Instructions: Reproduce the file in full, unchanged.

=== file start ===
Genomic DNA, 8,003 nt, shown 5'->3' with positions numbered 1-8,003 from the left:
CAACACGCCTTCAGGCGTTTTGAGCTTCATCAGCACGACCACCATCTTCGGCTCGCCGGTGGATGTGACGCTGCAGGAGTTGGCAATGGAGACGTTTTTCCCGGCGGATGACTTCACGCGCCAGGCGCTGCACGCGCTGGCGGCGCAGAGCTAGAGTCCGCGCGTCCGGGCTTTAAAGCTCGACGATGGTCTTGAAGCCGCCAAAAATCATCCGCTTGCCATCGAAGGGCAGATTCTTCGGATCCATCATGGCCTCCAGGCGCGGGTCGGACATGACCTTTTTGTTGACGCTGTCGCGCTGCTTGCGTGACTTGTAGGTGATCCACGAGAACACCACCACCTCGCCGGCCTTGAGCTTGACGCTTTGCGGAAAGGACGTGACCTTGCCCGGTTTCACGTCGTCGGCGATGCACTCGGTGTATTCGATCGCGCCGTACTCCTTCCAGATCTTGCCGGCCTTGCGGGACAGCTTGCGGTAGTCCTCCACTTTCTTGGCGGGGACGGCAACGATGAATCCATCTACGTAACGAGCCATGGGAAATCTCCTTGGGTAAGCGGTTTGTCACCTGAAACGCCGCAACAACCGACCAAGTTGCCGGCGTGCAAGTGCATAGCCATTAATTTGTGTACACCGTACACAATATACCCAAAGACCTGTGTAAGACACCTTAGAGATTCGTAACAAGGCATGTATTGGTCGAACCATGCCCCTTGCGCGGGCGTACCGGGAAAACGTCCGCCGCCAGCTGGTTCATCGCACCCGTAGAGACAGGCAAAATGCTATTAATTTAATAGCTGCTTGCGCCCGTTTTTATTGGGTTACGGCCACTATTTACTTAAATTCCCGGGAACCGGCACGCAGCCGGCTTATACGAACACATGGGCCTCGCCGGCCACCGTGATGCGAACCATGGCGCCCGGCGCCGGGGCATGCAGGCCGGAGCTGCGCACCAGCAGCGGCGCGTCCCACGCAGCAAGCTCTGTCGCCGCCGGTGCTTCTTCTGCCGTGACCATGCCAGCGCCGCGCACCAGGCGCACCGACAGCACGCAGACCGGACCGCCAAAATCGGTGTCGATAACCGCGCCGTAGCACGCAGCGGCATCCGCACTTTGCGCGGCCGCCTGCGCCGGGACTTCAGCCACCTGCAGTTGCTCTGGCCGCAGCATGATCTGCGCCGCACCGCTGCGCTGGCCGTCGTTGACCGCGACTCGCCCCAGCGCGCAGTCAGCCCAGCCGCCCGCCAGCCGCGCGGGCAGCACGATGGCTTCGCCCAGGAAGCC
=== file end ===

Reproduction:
Genomic DNA, 8,003 nt, shown 5'->3' with positions numbered 1-8,003 from the left:
CAACACGCCTTCAGGCGTTTTGAGCTTCATCAGCACGACCACCATCTTCGGCTCGCCGGTGGATGTGACGCTGCAGGAGTTGGCAATGGAGACGTTTTTCCCGGCGGATGACTTCACGCGCCAGGCGCTGCACGCGCTGGCGGCGCAGAGCTAGAGTCCGCGCGTCCGGGCTTTAAAGCTCGACGATGGTCTTGAAGCCGCCAAAAATCATCCGCTTGCCATCGAAGGGCAGATTCTTCGGATCCATCATGGCCTCCAGGCGCGGGTCGGACATGACCTTTTTGTTGACGCTGTCGCGCTGCTTGCGTGACTTGTAGGTGATCCACGAGAACACCACCACCTCGCCGGCCTTGAGCTTGACGCTTTGCGGAAAGGACGTGACCTTGCCCGGTTTCACGTCGTCGGCGATGCACTCGGTGTATTCGATCGCGCCGTACTCCTTCCAGATCTTGCCGGCCTTGCGGGACAGCTTGCGGTAGTCCTCCACTTTCTTGGCGGGGACGGCAACGATGAATCCATCTACGTAACGAGCCATGGGAAATCTCCTTGGGTAAGCGGTTTGTCACCTGAAACGCCGCAACAACCGACCAAGTTGCCGGCGTGCAAGTGCATAGCCATTAATTTGTGTACACCGTACACAATATACCCAAAGACCTGTGTAAGACACCTTAGAGATTCGTAACAAGGCATGTATTGGTCGAACCATGCCCCTTGCGCGGGCGTACCGGGAAAACGTCCGCCGCCAGCTGGTTCATCGCACCCGTAGAGACAGGCAAAATGCTATTAATTTAATAGCTGCTTGCGCCCGTTTTTATTGGGTTACGGCCACTATTTACTTAAATTCCCGGGAACCGGCACGCAGCCGGCTTATACGAACACATGGGCCTCGCCGGCCACCGTGATGCGAACCATGGCGCCCGGCGCCGGGGCATGCAGGCCGGAGCTGCGCACCAGCAGCGGCGCGTCCCACGCAGCAAGCTCTGTCGCCGCCGGTGCTTCTTCTGCCGTGACCATGCCAGCGCCGCGCACCAGGCGCACCGACAGCACGCAGACCGGACCGCCAAAATCGGTGTCGATAACCGCGCCGTAGCACGCAGCGGCATCCGCACTTTGCGCGGCCGCCTGCGCCGGGACTTCAGCCACCTGCAGTTGCTCTGGCCGCAGCATGATCTGCGCCGCACCGCTGCGCTGGCCGTCGTTGACCGCGACTCGCCCCAGCGCGCAGTCAGCCCAGCCGCCCGCCAGCCGCGCGGGCAGCACGATGGCTTCGCCCAGGAAGCC